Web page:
News for Wednesday 031814
By Dave Graichen
We missed an important birthday yesterday.. The Town Talk was founded on March 17, 1883. That made the paper a young 132 years old. To give you an example of how different life was back then, an article in the March 18th Paper described how Hoodlums damaged several women’s dresses by stretching a tarred rope across a dark street. The women returning from church damaged their dresses when they rubbed up against it. The suggestion for punishment if caught, The boys should be tarred and feathered. We’ve come a long way, or have we? A belated Happy Birthday to the Town Talk.
It didn’t take long, Rapides Parish police jurors on Tuesday gave their stamp of approval to an agreement with the city of Alexandria that could pave the way for Coliseum renovations to begin. Police jurors met in executive session for 37 minutes Tuesday morning before the unanimous vote to go along with the terms of a proposed Alexandria City Council ordinance.
The ordinance was introduced by the City Council on Monday and is expected to come up for a council vote in early April.
Latest employment numbers show that there were 7500 less people working in January than in December, ending a long streak of monthly employment gains. Louisiana Workforce Commission Executive Director Curt Eysink says even though there was the typical job drop that you see in January, we’re still employing far more people this year than we were this time last year. At 7 percent the unemployment rate for January ranked as the third highest among states.
Residents will soon have to pay more for flood insurance. State Insurance Commissioner Jim Donelon says the increases are the result of changes to the National Flood Insurance Program that were passed by Congress last year. He says the premium hikes for primary residences are capped at 18-percent each year. However, premium increases for second residences, commercial, and rental properties are capped at 25-percent per year. In addition to the rate increases, property owners will have to pay a surcharge, $25 per year for your primary residence and $250 for businesses, rentals, or secondary residences. Donelon says these changes are complicated, so you may want to get some advice.
Governor Bobby Jindal is looking at selling the remainder of a multi-billion dollar settlement from tobacco manufacturers to help the state’s budget problems. The Jindal administration says it could be used finance the TOP’s scholarship program for the next seven to eight years, but State Treasurer John Kennedy doesn’t like this idea. Kennedy says the Jindal administration has raided all other pots of money and this is the last one left. Despite Kennedy’s concerns, the Tobacco Settlement Financing Corporation, voted to begin the process of selling the tobacco settlement.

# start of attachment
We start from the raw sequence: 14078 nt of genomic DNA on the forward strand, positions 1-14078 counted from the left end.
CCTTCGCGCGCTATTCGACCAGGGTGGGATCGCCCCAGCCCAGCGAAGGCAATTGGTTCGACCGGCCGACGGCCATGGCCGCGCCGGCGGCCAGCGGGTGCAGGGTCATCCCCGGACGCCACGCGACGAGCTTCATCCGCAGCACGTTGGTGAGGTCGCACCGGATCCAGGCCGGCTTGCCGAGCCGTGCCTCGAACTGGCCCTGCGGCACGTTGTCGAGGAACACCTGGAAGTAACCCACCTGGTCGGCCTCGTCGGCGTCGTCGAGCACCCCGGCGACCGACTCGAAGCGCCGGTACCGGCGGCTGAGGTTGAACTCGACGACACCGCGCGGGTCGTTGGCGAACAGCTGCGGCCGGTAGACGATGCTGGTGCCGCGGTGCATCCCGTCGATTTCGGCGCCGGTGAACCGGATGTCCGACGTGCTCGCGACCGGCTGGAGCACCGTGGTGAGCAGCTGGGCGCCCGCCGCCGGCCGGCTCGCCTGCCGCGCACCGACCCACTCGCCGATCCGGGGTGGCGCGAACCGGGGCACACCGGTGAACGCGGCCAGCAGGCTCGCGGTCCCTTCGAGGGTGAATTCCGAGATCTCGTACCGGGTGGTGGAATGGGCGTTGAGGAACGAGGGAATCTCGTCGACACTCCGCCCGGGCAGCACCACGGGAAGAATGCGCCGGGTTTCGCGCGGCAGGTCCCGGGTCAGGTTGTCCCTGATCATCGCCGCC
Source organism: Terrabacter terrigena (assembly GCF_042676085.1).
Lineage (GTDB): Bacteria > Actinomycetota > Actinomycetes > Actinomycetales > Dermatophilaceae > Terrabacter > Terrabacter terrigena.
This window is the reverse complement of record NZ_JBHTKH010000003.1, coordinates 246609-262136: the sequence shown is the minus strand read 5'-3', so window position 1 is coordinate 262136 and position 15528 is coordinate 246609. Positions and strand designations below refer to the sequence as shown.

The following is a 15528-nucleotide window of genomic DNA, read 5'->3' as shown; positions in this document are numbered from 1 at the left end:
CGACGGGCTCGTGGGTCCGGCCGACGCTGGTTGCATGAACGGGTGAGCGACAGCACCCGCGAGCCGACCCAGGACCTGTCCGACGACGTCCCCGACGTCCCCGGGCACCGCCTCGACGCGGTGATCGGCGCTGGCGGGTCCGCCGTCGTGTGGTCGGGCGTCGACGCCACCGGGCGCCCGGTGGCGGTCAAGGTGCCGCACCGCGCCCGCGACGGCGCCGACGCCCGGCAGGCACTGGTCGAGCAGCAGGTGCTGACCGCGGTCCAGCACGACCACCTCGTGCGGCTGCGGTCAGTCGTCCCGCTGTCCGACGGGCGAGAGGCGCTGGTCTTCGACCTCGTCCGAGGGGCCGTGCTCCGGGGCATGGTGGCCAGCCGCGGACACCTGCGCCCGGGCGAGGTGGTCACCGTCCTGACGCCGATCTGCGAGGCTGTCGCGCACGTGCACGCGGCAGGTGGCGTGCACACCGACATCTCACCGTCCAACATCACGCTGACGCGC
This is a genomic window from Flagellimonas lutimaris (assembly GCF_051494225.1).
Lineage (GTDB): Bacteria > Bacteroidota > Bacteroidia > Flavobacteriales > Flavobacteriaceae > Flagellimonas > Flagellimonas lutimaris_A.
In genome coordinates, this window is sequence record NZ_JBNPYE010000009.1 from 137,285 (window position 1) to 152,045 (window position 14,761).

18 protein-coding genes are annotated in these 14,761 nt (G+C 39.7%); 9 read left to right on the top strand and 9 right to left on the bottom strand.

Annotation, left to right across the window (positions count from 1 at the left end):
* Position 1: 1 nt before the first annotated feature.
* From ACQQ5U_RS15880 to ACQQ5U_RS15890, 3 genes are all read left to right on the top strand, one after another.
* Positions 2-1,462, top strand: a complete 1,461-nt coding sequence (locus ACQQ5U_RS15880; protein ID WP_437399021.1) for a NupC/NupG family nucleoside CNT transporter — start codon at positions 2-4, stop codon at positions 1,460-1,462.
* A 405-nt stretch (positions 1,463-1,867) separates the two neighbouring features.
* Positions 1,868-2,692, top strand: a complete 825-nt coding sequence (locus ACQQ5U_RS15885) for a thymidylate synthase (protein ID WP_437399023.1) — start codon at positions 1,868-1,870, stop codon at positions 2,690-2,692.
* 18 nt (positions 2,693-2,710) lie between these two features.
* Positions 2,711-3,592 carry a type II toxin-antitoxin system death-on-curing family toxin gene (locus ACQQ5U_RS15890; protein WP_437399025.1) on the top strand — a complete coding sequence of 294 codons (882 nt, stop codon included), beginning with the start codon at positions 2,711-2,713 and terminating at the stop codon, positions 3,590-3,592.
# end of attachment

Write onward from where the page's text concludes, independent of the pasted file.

State Police say a truck driver from Alabama died when he was run over by a trooper who was looking for him in Madison Parish. Sgt. James Anderson says they received a report early Tuesday morning that an 18-wheeler was stuck in the lane of travel on US Highway 65. Anderson says 47-year-old David Watford of Cottonwood, Alabama was walking in the middle of the road wearing blue jeans and a camouflage shirt when he was struck and killed by the trooper. The investigation continues.
An 81-year-old Korean War veteran died in a mobile home fire in Arnaudville Tuesday morning. The state Fire Marshal’s office has identified the victim as Robert Kaltenbach. Investigators say the fire started near a desk right next to an overloaded power outlet.
A State Police investigation into criminal activity at Jackson Parish Hospital has led to the arrest of four people, three of whom were hospital employees. Sgt. James Anderson says investigators discovered cases of illegal drug distribution and payroll fraud at the hospital.
Calcasieu, Jackson, and Central School systems lead the state in the percentage of opt-outs during Monday’s first day of statewide PARCC testing. Jackson had an opt-out rate of 13-percent, followed by 12-percent for Calcasieu and eight-percent for Central. Central School Superintendent Michael Faulk says 153 students in the district did not participate. Faulk believes social media has something to do with the number of opt-outs. He says they began a Facebook page to try to deal with the false information about the tests spreading on the site.
The Mayor of Dequincy says he’s not concerned about a fake news site once again targeting the city with an article claiming they’ve passed some ridiculous law. This time “The News Examiner” says polygamy is now legal in DeQuincy. Other articles in the past have claimed that the city was being attacked by gay zombies on bath salts and that officials had banned twerking. The Mayor says he would like to invite the man who is writing these stories to visit the Calcasieu Parish town and see what it really has to offer.